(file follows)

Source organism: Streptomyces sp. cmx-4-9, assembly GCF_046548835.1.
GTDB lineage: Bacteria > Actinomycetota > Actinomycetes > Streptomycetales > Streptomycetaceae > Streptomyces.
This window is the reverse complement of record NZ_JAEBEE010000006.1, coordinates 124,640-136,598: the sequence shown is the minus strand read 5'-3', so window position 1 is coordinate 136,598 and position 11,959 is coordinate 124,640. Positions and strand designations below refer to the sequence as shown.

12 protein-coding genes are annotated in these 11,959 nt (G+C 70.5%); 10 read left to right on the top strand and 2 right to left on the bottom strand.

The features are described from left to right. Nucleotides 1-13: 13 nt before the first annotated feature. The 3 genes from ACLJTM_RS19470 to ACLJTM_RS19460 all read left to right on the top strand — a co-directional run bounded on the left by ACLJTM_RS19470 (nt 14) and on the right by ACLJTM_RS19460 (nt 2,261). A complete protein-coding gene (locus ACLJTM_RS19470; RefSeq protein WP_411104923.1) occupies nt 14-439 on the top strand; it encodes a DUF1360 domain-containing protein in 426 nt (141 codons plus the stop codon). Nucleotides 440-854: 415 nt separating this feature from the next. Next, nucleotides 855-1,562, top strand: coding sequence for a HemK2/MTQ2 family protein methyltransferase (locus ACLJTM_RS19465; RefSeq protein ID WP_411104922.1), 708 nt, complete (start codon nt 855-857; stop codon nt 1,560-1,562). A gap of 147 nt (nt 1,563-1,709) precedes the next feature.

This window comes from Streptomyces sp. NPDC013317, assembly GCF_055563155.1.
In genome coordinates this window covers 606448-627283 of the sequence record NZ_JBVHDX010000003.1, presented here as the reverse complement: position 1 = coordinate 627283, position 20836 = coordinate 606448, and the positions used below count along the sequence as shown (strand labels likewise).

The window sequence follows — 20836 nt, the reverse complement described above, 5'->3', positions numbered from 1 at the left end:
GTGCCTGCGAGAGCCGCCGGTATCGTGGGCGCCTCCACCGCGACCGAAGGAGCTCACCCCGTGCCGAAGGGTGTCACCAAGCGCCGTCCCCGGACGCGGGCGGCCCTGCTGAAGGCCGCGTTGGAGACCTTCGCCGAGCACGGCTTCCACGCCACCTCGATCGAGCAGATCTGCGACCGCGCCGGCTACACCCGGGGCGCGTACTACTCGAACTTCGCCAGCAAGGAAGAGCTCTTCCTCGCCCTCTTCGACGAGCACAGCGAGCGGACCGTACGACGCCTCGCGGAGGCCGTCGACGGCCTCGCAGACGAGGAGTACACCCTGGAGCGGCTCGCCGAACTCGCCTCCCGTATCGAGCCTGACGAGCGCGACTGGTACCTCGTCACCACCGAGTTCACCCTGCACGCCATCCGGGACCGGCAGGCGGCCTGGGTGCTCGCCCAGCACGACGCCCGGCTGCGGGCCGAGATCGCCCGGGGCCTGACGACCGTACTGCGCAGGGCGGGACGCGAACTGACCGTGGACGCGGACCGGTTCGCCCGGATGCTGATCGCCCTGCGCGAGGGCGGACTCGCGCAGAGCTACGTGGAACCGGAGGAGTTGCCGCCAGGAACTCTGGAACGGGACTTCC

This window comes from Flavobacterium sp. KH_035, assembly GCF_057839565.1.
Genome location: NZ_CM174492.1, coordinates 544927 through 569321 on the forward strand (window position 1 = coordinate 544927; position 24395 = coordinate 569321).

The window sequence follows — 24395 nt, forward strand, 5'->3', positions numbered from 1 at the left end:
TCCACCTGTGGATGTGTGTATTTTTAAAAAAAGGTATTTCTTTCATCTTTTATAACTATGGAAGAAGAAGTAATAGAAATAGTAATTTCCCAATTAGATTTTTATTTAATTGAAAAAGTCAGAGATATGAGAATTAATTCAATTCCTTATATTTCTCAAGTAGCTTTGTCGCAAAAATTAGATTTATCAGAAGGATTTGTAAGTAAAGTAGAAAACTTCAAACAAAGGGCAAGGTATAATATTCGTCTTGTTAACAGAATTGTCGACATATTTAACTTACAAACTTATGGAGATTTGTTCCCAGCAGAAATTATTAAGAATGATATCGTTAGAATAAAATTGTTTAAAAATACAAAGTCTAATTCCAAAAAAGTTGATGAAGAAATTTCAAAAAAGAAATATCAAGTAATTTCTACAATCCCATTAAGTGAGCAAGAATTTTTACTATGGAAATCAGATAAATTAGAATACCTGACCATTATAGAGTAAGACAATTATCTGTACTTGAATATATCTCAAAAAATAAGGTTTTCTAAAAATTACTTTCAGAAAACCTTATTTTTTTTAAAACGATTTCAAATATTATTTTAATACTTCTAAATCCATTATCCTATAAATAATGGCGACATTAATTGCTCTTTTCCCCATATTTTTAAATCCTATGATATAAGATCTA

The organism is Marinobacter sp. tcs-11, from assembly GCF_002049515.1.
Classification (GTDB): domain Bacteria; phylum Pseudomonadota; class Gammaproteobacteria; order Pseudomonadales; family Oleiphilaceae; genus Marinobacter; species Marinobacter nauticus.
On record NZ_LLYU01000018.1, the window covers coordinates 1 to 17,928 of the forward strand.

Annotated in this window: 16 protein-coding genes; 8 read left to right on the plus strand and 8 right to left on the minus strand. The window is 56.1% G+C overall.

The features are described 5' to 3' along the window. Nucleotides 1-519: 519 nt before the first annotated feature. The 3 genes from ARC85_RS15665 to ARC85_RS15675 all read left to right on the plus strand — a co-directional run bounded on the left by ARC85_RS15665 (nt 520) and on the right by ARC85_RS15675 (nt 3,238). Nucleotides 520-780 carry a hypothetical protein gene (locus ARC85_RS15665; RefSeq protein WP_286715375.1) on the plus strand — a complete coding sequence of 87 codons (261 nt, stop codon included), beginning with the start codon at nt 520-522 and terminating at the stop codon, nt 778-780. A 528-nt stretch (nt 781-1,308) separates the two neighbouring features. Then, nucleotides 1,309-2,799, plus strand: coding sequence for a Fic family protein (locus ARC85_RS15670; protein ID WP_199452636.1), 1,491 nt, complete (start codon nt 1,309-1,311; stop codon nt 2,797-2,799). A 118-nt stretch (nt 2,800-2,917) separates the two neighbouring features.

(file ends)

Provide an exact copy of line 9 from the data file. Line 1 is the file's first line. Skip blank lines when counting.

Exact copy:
GTGCCTGCGAGAGCCGCCGGTATCGTGGGCGCCTCCACCGCGACCGAAGGAGCTCACCCCGTGCCGAAGGGTGTCACCAAGCGCCGTCCCCGGACGCGGGCGGCCCTGCTGAAGGCCGCGTTGGAGACCTTCGCCGAGCACGGCTTCCACGCCACCTCGATCGAGCAGATCTGCGACCGCGCCGGCTACACCCGGGGCGCGTACTACTCGAACTTCGCCAGCAAGGAAGAGCTCTTCCTCGCCCTCTTCGACGAGCACAGCGAGCGGACCGTACGACGCCTCGCGGAGGCCGTCGACGGCCTCGCAGACGAGGAGTACACCCTGGAGCGGCTCGCCGAACTCGCCTCCCGTATCGAGCCTGACGAGCGCGACTGGTACCTCGTCACCACCGAGTTCACCCTGCACGCCATCCGGGACCGGCAGGCGGCCTGGGTGCTCGCCCAGCACGACGCCCGGCTGCGGGCCGAGATCGCCCGGGGCCTGACGACCGTACTGCGCAGGGCGGGACGCGAACTGACCGTGGACGCGGACCGGTTCGCCCGGATGCTGATCGCCCTGCGCGAGGGCGGACTCGCGCAGAGCTACGTGGAACCGGAGGAGTTGCCGCCAGGAACTCTGGAACGGGACTTCC